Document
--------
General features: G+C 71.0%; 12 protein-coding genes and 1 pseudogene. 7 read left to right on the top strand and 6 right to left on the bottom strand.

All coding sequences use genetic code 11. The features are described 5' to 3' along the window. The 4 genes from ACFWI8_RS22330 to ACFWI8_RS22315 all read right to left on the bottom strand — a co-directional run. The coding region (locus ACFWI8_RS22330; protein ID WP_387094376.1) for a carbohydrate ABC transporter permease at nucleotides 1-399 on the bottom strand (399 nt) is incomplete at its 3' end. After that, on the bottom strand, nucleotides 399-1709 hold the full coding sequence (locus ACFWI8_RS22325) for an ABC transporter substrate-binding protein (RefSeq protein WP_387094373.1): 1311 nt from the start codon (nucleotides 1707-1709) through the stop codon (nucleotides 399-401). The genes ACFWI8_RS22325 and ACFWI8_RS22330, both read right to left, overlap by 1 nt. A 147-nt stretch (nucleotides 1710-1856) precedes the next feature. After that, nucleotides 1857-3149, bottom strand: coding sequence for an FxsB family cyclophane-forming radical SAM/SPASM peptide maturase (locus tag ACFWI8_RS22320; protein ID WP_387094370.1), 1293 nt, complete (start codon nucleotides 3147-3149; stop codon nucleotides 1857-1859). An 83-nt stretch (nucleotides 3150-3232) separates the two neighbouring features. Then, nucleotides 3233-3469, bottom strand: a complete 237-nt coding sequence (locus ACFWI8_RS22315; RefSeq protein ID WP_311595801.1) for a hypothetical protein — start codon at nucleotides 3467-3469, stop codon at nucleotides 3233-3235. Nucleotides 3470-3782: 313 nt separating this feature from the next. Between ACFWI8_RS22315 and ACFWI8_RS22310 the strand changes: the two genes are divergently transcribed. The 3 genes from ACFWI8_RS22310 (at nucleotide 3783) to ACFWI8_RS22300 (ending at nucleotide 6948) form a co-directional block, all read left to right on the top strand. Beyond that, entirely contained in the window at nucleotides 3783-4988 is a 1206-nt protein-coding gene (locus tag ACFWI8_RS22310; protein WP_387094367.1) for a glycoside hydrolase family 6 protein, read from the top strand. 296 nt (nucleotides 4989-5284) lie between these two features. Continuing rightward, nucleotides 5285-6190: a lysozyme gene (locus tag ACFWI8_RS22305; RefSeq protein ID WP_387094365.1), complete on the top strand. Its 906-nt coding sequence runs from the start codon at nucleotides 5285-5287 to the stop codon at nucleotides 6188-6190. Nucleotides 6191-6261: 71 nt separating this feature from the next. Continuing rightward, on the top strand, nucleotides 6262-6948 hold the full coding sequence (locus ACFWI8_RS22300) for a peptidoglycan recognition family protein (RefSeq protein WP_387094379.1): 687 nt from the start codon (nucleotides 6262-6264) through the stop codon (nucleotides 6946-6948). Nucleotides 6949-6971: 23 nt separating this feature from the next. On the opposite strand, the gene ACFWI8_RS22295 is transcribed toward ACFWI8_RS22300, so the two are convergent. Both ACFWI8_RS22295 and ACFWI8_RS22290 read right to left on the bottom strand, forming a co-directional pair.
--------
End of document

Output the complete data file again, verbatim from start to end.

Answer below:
General features: G+C 71.0%; 12 protein-coding genes and 1 pseudogene. 7 read left to right on the top strand and 6 right to left on the bottom strand.

All coding sequences use genetic code 11. The features are described 5' to 3' along the window. The 4 genes from ACFWI8_RS22330 to ACFWI8_RS22315 all read right to left on the bottom strand — a co-directional run. The coding region (locus ACFWI8_RS22330; protein ID WP_387094376.1) for a carbohydrate ABC transporter permease at nucleotides 1-399 on the bottom strand (399 nt) is incomplete at its 3' end. After that, on the bottom strand, nucleotides 399-1709 hold the full coding sequence (locus ACFWI8_RS22325) for an ABC transporter substrate-binding protein (RefSeq protein WP_387094373.1): 1311 nt from the start codon (nucleotides 1707-1709) through the stop codon (nucleotides 399-401). The genes ACFWI8_RS22325 and ACFWI8_RS22330, both read right to left, overlap by 1 nt. A 147-nt stretch (nucleotides 1710-1856) precedes the next feature. After that, nucleotides 1857-3149, bottom strand: coding sequence for an FxsB family cyclophane-forming radical SAM/SPASM peptide maturase (locus tag ACFWI8_RS22320; protein ID WP_387094370.1), 1293 nt, complete (start codon nucleotides 3147-3149; stop codon nucleotides 1857-1859). An 83-nt stretch (nucleotides 3150-3232) separates the two neighbouring features. Then, nucleotides 3233-3469, bottom strand: a complete 237-nt coding sequence (locus ACFWI8_RS22315; RefSeq protein ID WP_311595801.1) for a hypothetical protein — start codon at nucleotides 3467-3469, stop codon at nucleotides 3233-3235. Nucleotides 3470-3782: 313 nt separating this feature from the next. Between ACFWI8_RS22315 and ACFWI8_RS22310 the strand changes: the two genes are divergently transcribed. The 3 genes from ACFWI8_RS22310 (at nucleotide 3783) to ACFWI8_RS22300 (ending at nucleotide 6948) form a co-directional block, all read left to right on the top strand. Beyond that, entirely contained in the window at nucleotides 3783-4988 is a 1206-nt protein-coding gene (locus tag ACFWI8_RS22310; protein WP_387094367.1) for a glycoside hydrolase family 6 protein, read from the top strand. 296 nt (nucleotides 4989-5284) lie between these two features. Continuing rightward, nucleotides 5285-6190: a lysozyme gene (locus tag ACFWI8_RS22305; RefSeq protein ID WP_387094365.1), complete on the top strand. Its 906-nt coding sequence runs from the start codon at nucleotides 5285-5287 to the stop codon at nucleotides 6188-6190. Nucleotides 6191-6261: 71 nt separating this feature from the next. Continuing rightward, on the top strand, nucleotides 6262-6948 hold the full coding sequence (locus ACFWI8_RS22300) for a peptidoglycan recognition family protein (RefSeq protein WP_387094379.1): 687 nt from the start codon (nucleotides 6262-6264) through the stop codon (nucleotides 6946-6948). Nucleotides 6949-6971: 23 nt separating this feature from the next. On the opposite strand, the gene ACFWI8_RS22295 is transcribed toward ACFWI8_RS22300, so the two are convergent. Both ACFWI8_RS22295 and ACFWI8_RS22290 read right to left on the bottom strand, forming a co-directional pair.